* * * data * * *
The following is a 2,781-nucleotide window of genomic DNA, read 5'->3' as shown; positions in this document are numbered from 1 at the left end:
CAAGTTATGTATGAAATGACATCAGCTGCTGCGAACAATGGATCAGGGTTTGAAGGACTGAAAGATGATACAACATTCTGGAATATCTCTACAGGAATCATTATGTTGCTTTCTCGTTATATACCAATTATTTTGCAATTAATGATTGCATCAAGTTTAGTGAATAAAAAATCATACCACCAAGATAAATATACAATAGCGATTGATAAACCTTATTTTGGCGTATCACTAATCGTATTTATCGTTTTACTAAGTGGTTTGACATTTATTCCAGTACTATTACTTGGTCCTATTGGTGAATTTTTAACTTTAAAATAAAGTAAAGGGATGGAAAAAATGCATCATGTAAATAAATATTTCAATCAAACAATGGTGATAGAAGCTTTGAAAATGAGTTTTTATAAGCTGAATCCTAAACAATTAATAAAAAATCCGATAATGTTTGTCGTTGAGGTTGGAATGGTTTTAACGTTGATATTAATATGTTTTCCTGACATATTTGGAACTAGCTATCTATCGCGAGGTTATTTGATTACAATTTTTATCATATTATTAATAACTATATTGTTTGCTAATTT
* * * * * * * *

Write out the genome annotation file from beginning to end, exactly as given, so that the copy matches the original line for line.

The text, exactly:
The following is a 2,781-nucleotide window of genomic DNA, read 5'->3' as shown; positions in this document are numbered from 1 at the left end:
CAAGTTATGTATGAAATGACATCAGCTGCTGCGAACAATGGATCAGGGTTTGAAGGACTGAAAGATGATACAACATTCTGGAATATCTCTACAGGAATCATTATGTTGCTTTCTCGTTATATACCAATTATTTTGCAATTAATGATTGCATCAAGTTTAGTGAATAAAAAATCATACCACCAAGATAAATATACAATAGCGATTGATAAACCTTATTTTGGCGTATCACTAATCGTATTTATCGTTTTACTAAGTGGTTTGACATTTATTCCAGTACTATTACTTGGTCCTATTGGTGAATTTTTAACTTTAAAATAAAGTAAAGGGATGGAAAAAATGCATCATGTAAATAAATATTTCAATCAAACAATGGTGATAGAAGCTTTGAAAATGAGTTTTTATAAGCTGAATCCTAAACAATTAATAAAAAATCCGATAATGTTTGTCGTTGAGGTTGGAATGGTTTTAACGTTGATATTAATATGTTTTCCTGACATATTTGGAACTAGCTATCTATCGCGAGGTTATTTGATTACAATTTTTATCATATTATTAATAACTATATTGTTTGCTAATTT